The plot tweet: Proteus loves Julia, then Valentine's girl Silvia, then Julia again. Or as explained in Shakespeare in Love, it is "love, and a bit with a dog."
My favorite line: "Upon some book I love I'll pray for thee." (Proteus)
The critical reaction to Two Gentlemen of Verona is rather amusing. The critics apparently really want to say, "I really hate this play. It sucks." What they say instead:
"The weakest of all Shakespeare's comedies ... so manifestly peculiar that Shakespeare cannot have expected any audience to accept this, even as farce." (Harold Bloom, Shakespeare: The Invention of the Human)
"Little more than the first outlines of a comedy loosely sketched in ... [quoting Pope] I wish I had authority to leave them out, but I have done all I could, set a mark of reprobation upon them." (William Hazlitt, Characters of Shakespeare's Plays)
"It is useless to try to deal with the characters as if they were sensitive, intelligent, highly developed and psychologized persons ... [this play is] the first in a long series of romantic comedies that are superior to it." (Maurice Charney, All of Shakespeare)
"We might regard Two Gentlemen as an anthology of bits and pieces waiting to be crafted into more compelling drama." (Marjorie Garber, Shakespeare After All)Gosh, I didn't think it was that bad. Did you? As Garber points out, Two Gents has all the familiar elements of Shakespearean comedy crammed into one play: a female character dresses up as a boy, a female character woos another woman while disguised, a pair of lovers plan to elope, a worthy gentleman is banished, a harsh ruler makes things hard on young lovers, a clown provides comic relief, and everyone pairs off and gets married in the end. It's like some bizarre Shakespearean YouTube mash-up. I think we can all agree it's not Shakespeare's best work, but neither would I say that it is irredeemably bad.
That said, my copy of the play is now peppered with marginal question marks, my way of noting, "I have no idea what just happened here." The largest question mark is in act five, scene four, which basically goes like this:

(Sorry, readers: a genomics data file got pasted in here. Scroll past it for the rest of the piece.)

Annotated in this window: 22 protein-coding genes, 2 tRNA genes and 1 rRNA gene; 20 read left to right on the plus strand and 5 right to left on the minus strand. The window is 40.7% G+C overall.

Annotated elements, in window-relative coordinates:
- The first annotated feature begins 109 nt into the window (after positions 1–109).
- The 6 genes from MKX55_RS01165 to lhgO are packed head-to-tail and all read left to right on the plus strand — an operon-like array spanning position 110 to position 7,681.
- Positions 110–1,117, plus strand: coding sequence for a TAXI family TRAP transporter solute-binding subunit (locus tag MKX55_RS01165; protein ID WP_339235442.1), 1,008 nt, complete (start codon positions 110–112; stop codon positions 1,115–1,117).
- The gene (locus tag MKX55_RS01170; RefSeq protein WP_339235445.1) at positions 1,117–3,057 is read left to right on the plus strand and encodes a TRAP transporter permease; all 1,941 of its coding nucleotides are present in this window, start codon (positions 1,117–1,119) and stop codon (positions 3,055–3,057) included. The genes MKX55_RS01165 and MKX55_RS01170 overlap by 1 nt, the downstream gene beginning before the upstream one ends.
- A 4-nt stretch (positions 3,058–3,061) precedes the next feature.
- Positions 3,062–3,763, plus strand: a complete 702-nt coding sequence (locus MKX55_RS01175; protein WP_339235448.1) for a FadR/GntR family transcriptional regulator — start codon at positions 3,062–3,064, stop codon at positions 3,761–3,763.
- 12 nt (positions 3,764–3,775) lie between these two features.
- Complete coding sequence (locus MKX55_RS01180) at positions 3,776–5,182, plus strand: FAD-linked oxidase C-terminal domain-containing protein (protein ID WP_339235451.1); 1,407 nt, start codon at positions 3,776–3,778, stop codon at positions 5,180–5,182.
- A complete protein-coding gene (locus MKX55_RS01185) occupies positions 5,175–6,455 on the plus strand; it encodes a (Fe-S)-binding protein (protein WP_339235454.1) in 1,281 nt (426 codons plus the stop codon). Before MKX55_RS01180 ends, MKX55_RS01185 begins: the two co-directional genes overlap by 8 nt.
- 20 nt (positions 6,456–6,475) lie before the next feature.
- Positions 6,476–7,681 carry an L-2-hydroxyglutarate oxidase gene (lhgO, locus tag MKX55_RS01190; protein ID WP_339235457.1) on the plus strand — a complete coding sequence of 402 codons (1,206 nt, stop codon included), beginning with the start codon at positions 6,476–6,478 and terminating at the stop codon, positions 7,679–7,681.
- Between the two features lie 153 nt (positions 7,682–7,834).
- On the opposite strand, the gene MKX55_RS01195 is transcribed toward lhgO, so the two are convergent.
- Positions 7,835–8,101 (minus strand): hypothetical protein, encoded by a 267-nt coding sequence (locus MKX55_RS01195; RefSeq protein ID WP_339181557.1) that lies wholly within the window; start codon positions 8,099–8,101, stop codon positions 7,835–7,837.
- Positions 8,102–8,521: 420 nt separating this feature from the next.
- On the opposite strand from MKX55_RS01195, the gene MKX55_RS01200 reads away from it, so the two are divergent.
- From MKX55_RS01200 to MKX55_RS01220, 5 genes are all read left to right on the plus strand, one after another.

Silvia: Alas, woe is me, I love Valentine!
Proteus: Fine, if you won't love me, I'll rape you instead. By the way, I also told on you to your father and lied about my first love being dead.
Valentine: Dude, get away from my girlfriend! I am so disappointed in you. We can never be friends again.
Proteus: Oops, sorry.
Valentine: Hey, no worries. I forgive you. If you want her, you can have her.
Julia: Hey, wait a minute ...
How are we supposed to interpret Valentine's instant forgiveness of so many grievous faults? And, at the end, when Valentine says the couples will go to "one feast, one house, one mutual happiness," who exactly is supposed to be happy in this situation? Not Julia, certainly, and probably not Silvia either, since Valentine has just offered her up to Proteus as a token of friendship.
These are questions that must be answered on stage, and I look forward to seeing the play next month at the Stratford Shakespeare Festival, where one of my favorite actors, Bruce Dow, will play Speed. More than anything, I'm wondering whether they'll use a real dog. If so, what breed will it be? How will it behave on stage, and how does one train a dog for stage acting ...
Perhaps the fact that I'm thinking about the dog is the best indication that this play lacks substance. It does not, however, lack charm.